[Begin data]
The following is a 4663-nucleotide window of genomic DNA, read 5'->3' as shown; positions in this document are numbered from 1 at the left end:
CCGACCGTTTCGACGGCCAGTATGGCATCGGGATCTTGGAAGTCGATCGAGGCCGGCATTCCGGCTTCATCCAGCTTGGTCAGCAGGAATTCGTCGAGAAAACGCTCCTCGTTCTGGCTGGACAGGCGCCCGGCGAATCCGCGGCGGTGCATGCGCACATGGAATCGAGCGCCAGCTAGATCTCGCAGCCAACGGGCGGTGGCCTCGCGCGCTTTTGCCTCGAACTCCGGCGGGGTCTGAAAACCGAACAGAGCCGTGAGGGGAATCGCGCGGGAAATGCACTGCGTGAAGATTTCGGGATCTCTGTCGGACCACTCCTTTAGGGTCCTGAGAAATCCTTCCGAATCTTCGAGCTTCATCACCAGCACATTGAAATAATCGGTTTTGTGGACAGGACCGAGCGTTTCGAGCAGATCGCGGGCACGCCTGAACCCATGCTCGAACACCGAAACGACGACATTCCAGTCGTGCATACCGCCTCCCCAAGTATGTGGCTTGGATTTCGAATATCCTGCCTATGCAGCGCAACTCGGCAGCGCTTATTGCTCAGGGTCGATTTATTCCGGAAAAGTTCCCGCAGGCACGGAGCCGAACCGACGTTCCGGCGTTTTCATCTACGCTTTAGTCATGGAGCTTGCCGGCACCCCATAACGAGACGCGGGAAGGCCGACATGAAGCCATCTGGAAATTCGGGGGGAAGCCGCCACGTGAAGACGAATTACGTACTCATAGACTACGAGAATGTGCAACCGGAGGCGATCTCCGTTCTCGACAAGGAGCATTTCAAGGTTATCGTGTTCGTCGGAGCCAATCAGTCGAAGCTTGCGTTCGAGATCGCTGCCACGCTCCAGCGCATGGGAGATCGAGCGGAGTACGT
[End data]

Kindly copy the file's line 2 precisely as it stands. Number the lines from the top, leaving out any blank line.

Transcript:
CCGACCGTTTCGACGGCCAGTATGGCATCGGGATCTTGGAAGTCGATCGAGGCCGGCATTCCGGCTTCATCCAGCTTGGTCAGCAGGAATTCGTCGAGAAAACGCTCCTCGTTCTGGCTGGACAGGCGCCCGGCGAATCCGCGGCGGTGCATGCGCACATGGAATCGAGCGCCAGCTAGATCTCGCAGCCAACGGGCGGTGGCCTCGCGCGCTTTTGCCTCGAACTCCGGCGGGGTCTGAAAACCGAACAGAGCCGTGAGGGGAATCGCGCGGGAAATGCACTGCGTGAAGATTTCGGGATCTCTGTCGGACCACTCCTTTAGGGTCCTGAGAAATCCTTCCGAATCTTCGAGCTTCATCACCAGCACATTGAAATAATCGGTTTTGTGGACAGGACCGAGCGTTTCGAGCAGATCGCGGGCACGCCTGAACCCATGCTCGAACACCGAAACGACGACATTCCAGTCGTGCATACCGCCTCCCCAAGTATGTGGCTTGGATTTCGAATATCCTGCCTATGCAGCGCAACTCGGCAGCGCTTATTGCTCAGGGTCGATTTATTCCGGAAAAGTTCCCGCAGGCACGGAGCCGAACCGACGTTCCGGCGTTTTCATCTACGCTTTAGTCATGGAGCTTGCCGGCACCCCATAACGAGACGCGGGAAGGCCGACATGAAGCCATCTGGAAATTCGGGGGGAAGCCGCCACGTGAAGACGAATTACGTACTCATAGACTACGAGAATGTGCAACCGGAGGCGATCTCCGTTCTCGACAAGGAGCATTTCAAGGTTATCGTGTTCGTCGGAGCCAATCAGTCGAAGCTTGCGTTCGAGATCGCTGCCACGCTCCAGCGCATGGGAGATCGAGCGGAGTACGT